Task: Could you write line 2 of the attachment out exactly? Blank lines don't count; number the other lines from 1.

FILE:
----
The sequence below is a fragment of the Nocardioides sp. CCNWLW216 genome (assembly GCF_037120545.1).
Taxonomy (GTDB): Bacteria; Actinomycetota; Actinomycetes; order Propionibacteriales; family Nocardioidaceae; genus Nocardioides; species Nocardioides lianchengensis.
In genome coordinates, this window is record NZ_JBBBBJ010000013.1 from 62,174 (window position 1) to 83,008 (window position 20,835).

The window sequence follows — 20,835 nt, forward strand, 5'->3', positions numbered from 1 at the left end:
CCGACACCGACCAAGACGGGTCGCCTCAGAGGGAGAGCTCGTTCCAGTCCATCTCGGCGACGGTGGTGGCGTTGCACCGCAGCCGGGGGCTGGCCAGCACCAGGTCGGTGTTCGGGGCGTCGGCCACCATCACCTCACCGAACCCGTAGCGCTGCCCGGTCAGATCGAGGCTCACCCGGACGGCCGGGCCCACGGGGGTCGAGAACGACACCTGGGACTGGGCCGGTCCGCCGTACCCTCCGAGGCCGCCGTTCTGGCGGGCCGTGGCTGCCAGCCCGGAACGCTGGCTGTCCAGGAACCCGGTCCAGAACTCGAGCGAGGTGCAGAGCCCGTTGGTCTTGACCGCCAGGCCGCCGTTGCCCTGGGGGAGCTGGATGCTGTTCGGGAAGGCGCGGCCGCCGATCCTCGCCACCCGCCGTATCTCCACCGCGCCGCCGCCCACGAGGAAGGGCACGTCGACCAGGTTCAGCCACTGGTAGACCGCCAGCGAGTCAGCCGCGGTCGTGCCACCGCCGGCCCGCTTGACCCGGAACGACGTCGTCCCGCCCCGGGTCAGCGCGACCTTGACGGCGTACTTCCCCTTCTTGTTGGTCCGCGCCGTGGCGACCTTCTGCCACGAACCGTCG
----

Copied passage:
Taxonomy (GTDB): Bacteria; Actinomycetota; Actinomycetes; order Propionibacteriales; family Nocardioidaceae; genus Nocardioides; species Nocardioides lianchengensis.